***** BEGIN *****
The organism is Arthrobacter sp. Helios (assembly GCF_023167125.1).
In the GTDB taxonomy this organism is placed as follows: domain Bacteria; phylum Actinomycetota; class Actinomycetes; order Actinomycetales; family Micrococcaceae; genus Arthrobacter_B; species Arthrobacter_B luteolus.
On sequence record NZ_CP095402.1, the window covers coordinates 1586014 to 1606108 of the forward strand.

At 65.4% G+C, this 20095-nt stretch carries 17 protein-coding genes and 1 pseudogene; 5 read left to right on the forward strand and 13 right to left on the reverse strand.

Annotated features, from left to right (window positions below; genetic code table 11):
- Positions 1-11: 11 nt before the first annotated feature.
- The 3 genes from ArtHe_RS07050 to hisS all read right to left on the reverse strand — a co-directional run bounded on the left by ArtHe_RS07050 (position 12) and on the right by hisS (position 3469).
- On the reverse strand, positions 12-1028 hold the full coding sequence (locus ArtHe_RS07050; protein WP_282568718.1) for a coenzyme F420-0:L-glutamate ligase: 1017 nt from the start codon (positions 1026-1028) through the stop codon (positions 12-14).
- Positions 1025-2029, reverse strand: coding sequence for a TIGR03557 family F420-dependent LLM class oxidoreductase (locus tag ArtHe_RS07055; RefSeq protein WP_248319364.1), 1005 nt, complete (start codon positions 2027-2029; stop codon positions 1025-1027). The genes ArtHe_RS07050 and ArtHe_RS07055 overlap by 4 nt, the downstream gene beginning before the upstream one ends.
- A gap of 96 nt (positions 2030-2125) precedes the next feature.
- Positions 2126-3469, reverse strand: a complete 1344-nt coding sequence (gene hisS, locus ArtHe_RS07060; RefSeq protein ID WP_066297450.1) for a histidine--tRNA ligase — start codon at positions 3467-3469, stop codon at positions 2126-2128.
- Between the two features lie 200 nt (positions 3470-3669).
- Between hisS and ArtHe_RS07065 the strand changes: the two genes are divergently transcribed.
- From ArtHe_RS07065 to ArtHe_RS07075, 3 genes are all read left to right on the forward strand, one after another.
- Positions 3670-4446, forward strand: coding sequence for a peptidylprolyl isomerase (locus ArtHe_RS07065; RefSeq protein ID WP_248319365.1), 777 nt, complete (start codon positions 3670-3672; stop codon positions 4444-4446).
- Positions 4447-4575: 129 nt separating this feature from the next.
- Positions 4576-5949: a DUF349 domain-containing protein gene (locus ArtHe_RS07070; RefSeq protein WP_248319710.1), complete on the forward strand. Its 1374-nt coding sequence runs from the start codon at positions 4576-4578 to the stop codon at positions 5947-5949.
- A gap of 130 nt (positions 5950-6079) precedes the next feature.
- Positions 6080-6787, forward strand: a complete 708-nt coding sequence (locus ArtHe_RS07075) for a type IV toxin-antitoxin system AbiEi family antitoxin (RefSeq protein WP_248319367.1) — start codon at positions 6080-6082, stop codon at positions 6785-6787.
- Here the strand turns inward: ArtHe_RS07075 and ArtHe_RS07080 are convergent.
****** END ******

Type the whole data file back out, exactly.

The organism is Arthrobacter sp. Helios (assembly GCF_023167125.1).
In the GTDB taxonomy this organism is placed as follows: domain Bacteria; phylum Actinomycetota; class Actinomycetes; order Actinomycetales; family Micrococcaceae; genus Arthrobacter_B; species Arthrobacter_B luteolus.
On sequence record NZ_CP095402.1, the window covers coordinates 1586014 to 1606108 of the forward strand.

At 65.4% G+C, this 20095-nt stretch carries 17 protein-coding genes and 1 pseudogene; 5 read left to right on the forward strand and 13 right to left on the reverse strand.

Annotated features, from left to right (window positions below; genetic code table 11):
- Positions 1-11: 11 nt before the first annotated feature.
- The 3 genes from ArtHe_RS07050 to hisS all read right to left on the reverse strand — a co-directional run bounded on the left by ArtHe_RS07050 (position 12) and on the right by hisS (position 3469).
- On the reverse strand, positions 12-1028 hold the full coding sequence (locus ArtHe_RS07050; protein WP_282568718.1) for a coenzyme F420-0:L-glutamate ligase: 1017 nt from the start codon (positions 1026-1028) through the stop codon (positions 12-14).
- Positions 1025-2029, reverse strand: coding sequence for a TIGR03557 family F420-dependent LLM class oxidoreductase (locus tag ArtHe_RS07055; RefSeq protein WP_248319364.1), 1005 nt, complete (start codon positions 2027-2029; stop codon positions 1025-1027). The genes ArtHe_RS07050 and ArtHe_RS07055 overlap by 4 nt, the downstream gene beginning before the upstream one ends.
- A gap of 96 nt (positions 2030-2125) precedes the next feature.
- Positions 2126-3469, reverse strand: a complete 1344-nt coding sequence (gene hisS, locus ArtHe_RS07060; RefSeq protein ID WP_066297450.1) for a histidine--tRNA ligase — start codon at positions 3467-3469, stop codon at positions 2126-2128.
- Between the two features lie 200 nt (positions 3470-3669).
- Between hisS and ArtHe_RS07065 the strand changes: the two genes are divergently transcribed.
- From ArtHe_RS07065 to ArtHe_RS07075, 3 genes are all read left to right on the forward strand, one after another.
- Positions 3670-4446, forward strand: coding sequence for a peptidylprolyl isomerase (locus ArtHe_RS07065; RefSeq protein ID WP_248319365.1), 777 nt, complete (start codon positions 3670-3672; stop codon positions 4444-4446).
- Positions 4447-4575: 129 nt separating this feature from the next.
- Positions 4576-5949: a DUF349 domain-containing protein gene (locus ArtHe_RS07070; RefSeq protein WP_248319710.1), complete on the forward strand. Its 1374-nt coding sequence runs from the start codon at positions 4576-4578 to the stop codon at positions 5947-5949.
- A gap of 130 nt (positions 5950-6079) precedes the next feature.
- Positions 6080-6787, forward strand: a complete 708-nt coding sequence (locus ArtHe_RS07075) for a type IV toxin-antitoxin system AbiEi family antitoxin (RefSeq protein WP_248319367.1) — start codon at positions 6080-6082, stop codon at positions 6785-6787.
- Here the strand turns inward: ArtHe_RS07075 and ArtHe_RS07080 are convergent.